Reader Review: Digital Game-Based Learning By Marc Prensky – Many of you would agree that modern education is focusing more and more on visual presentation. Instead of printed books, students prefer to read online documents. Writing is still there, but not on a piece of paper. In short, things move a lot with technological support. How do educators adapt to his condition?
– Good Steps to Try
If you are interested in this book, be ready to get immersed. Prensky book was published in 2000, but it still holds the facts many should know. While other people at that time still try to improve their “boring” approach, Prensky collected evidences about digital learning. In this case, he focused only on games. Yes, when the world pays attention more online poker, Prensky tries to beat it for learning purposes.
Most of his samples are taken in US schools. Despite of his lack of understanding about building games from scratch, Prensky did a good job to set parameter for a great outcome. He never got tired to highlight the “fun” part of his educating game cases.
This book provides general framework of using games in teaching process. In 2000, this concept cannot be accepted immediately. Therefore, he provided generous explanation to bring sense in game. Prensky clearly stated that games could accommodate different learning goals and help educators to give assessments.
Some readers conclude that Prensky’s work pointed at the importance of learning methodologies. It is not the age of teachers; the main star is the students. In order to accommodate them, teachers should be able to engage them in fun yet meaningful activity. It would be even better if the subject is presented as games.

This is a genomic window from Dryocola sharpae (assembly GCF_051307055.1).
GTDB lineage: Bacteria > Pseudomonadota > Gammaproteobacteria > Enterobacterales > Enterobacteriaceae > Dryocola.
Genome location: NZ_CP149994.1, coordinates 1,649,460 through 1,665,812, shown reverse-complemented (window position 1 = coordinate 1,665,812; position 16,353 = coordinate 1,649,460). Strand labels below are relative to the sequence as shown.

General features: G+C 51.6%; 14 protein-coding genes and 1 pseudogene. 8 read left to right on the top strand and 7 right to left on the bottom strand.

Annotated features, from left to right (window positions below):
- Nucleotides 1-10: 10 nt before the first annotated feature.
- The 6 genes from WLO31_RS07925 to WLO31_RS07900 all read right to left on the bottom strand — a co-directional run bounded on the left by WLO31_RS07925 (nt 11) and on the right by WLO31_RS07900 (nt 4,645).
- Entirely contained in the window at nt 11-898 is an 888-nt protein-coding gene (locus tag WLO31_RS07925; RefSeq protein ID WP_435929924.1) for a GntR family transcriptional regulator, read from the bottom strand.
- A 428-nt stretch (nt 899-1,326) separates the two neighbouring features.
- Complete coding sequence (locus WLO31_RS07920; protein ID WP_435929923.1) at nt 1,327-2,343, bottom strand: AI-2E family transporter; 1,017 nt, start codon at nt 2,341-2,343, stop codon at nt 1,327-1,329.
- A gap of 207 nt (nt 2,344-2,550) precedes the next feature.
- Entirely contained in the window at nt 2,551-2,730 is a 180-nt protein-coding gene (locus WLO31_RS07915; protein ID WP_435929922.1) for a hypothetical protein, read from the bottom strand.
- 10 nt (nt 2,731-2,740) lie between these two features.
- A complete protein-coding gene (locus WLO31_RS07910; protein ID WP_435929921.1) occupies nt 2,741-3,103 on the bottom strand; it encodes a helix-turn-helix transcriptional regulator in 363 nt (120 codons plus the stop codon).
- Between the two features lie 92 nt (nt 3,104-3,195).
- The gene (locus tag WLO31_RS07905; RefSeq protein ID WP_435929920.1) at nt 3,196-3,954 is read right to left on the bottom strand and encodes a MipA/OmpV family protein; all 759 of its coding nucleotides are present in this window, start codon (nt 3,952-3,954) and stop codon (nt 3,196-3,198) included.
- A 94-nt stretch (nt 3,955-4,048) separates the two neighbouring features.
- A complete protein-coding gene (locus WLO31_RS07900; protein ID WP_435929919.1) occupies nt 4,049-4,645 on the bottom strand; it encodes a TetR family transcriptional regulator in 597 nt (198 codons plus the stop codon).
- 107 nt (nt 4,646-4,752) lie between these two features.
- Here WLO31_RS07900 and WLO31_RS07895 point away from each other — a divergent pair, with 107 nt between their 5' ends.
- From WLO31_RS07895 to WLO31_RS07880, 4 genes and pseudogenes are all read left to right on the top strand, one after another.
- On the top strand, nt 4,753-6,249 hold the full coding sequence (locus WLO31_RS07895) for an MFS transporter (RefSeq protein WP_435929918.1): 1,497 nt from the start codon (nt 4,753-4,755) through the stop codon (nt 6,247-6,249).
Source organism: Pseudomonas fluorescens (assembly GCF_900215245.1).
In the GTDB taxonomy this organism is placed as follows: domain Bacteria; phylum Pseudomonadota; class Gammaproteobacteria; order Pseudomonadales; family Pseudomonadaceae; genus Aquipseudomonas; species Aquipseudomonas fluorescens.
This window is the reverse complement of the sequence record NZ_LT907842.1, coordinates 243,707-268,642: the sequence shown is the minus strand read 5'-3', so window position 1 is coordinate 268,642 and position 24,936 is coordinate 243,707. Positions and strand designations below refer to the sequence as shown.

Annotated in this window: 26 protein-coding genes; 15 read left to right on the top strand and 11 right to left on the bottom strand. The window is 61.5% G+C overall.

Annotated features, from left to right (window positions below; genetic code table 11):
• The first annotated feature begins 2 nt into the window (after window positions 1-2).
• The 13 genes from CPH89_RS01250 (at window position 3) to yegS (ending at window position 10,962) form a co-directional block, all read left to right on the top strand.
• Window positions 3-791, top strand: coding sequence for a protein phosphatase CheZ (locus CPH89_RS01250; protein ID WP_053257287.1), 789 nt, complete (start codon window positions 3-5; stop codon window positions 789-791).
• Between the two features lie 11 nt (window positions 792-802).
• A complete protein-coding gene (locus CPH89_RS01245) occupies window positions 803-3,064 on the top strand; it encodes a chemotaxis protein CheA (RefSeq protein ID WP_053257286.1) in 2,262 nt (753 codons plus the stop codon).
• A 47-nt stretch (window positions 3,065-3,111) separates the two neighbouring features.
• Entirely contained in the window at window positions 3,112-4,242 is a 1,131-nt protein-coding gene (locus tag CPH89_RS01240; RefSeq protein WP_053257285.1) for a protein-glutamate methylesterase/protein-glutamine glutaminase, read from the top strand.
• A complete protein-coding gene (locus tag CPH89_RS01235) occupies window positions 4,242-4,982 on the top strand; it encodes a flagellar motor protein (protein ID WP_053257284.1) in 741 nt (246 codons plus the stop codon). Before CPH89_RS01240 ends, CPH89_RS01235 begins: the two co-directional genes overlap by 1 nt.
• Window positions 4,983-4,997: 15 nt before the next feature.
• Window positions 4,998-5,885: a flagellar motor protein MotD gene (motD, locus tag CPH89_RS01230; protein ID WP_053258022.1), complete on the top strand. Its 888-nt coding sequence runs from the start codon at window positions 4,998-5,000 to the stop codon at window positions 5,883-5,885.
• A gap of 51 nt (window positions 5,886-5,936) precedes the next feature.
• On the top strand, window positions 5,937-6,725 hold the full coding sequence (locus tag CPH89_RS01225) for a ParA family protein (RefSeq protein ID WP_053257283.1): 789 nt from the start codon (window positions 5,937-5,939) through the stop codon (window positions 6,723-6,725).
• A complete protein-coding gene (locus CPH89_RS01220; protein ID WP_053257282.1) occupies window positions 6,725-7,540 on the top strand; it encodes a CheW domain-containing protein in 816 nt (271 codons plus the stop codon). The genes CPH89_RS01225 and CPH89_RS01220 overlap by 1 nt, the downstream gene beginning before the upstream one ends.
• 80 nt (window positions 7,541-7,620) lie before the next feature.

– Grey Areas
Several people look down on Prensky book on digital learning as it was published in 2000. They mentioned that this book is too general and outdated. There were no clear instructions, only general guidance anyone could guess with eyes closed.
Since this book is about digital learning, many readers are adults who do not get to learn by computers. Thus, they are having problems to understand the “fun” part of game. Prensky somehow fails to bridge the gap between these generations. Also, all the samples are taken from US only. What about other parts of the world? How do they use game in their class?
Being a teacher or educator, one should know that the tendency is slowly changing. Previously, students listen to teacher, but now it is the other way around. Those who fail to follow the pace will be outdated soon. Thus, more digital game for learning purpose should be created.